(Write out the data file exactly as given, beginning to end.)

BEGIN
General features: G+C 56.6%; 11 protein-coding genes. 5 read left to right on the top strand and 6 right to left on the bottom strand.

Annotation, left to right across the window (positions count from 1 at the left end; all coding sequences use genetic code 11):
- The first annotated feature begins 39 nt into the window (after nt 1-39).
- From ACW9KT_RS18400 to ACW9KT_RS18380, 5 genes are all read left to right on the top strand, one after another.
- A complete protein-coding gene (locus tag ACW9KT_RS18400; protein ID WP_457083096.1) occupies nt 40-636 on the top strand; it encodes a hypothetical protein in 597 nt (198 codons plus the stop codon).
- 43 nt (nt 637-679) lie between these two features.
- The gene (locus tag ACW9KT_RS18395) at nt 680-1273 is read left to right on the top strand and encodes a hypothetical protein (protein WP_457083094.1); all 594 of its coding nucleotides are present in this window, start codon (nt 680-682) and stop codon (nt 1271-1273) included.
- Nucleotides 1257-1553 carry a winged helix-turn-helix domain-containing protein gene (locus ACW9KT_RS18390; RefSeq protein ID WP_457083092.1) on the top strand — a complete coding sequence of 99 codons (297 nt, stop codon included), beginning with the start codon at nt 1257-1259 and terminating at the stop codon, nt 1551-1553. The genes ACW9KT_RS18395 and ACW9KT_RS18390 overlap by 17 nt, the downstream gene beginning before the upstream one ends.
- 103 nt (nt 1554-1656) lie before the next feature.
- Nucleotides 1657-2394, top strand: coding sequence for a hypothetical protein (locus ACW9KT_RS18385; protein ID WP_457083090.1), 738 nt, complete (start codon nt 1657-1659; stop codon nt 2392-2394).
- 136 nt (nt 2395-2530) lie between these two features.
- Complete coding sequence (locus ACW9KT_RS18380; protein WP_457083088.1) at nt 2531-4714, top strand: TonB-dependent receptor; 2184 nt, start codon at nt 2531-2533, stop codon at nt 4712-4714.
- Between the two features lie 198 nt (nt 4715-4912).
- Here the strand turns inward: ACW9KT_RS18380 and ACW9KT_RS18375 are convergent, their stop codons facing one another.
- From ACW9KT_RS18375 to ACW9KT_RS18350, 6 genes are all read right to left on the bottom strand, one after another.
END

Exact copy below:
General features: G+C 56.6%; 11 protein-coding genes. 5 read left to right on the top strand and 6 right to left on the bottom strand.

Annotation, left to right across the window (positions count from 1 at the left end; all coding sequences use genetic code 11):
- The first annotated feature begins 39 nt into the window (after nt 1-39).
- From ACW9KT_RS18400 to ACW9KT_RS18380, 5 genes are all read left to right on the top strand, one after another.
- A complete protein-coding gene (locus tag ACW9KT_RS18400; protein ID WP_457083096.1) occupies nt 40-636 on the top strand; it encodes a hypothetical protein in 597 nt (198 codons plus the stop codon).
- 43 nt (nt 637-679) lie between these two features.
- The gene (locus tag ACW9KT_RS18395) at nt 680-1273 is read left to right on the top strand and encodes a hypothetical protein (protein WP_457083094.1); all 594 of its coding nucleotides are present in this window, start codon (nt 680-682) and stop codon (nt 1271-1273) included.
- Nucleotides 1257-1553 carry a winged helix-turn-helix domain-containing protein gene (locus ACW9KT_RS18390; RefSeq protein ID WP_457083092.1) on the top strand — a complete coding sequence of 99 codons (297 nt, stop codon included), beginning with the start codon at nt 1257-1259 and terminating at the stop codon, nt 1551-1553. The genes ACW9KT_RS18395 and ACW9KT_RS18390 overlap by 17 nt, the downstream gene beginning before the upstream one ends.
- 103 nt (nt 1554-1656) lie before the next feature.
- Nucleotides 1657-2394, top strand: coding sequence for a hypothetical protein (locus ACW9KT_RS18385; protein ID WP_457083090.1), 738 nt, complete (start codon nt 1657-1659; stop codon nt 2392-2394).
- 136 nt (nt 2395-2530) lie between these two features.
- Complete coding sequence (locus ACW9KT_RS18380; protein WP_457083088.1) at nt 2531-4714, top strand: TonB-dependent receptor; 2184 nt, start codon at nt 2531-2533, stop codon at nt 4712-4714.
- Between the two features lie 198 nt (nt 4715-4912).
- Here the strand turns inward: ACW9KT_RS18380 and ACW9KT_RS18375 are convergent, their stop codons facing one another.
- From ACW9KT_RS18375 to ACW9KT_RS18350, 6 genes are all read right to left on the bottom strand, one after another.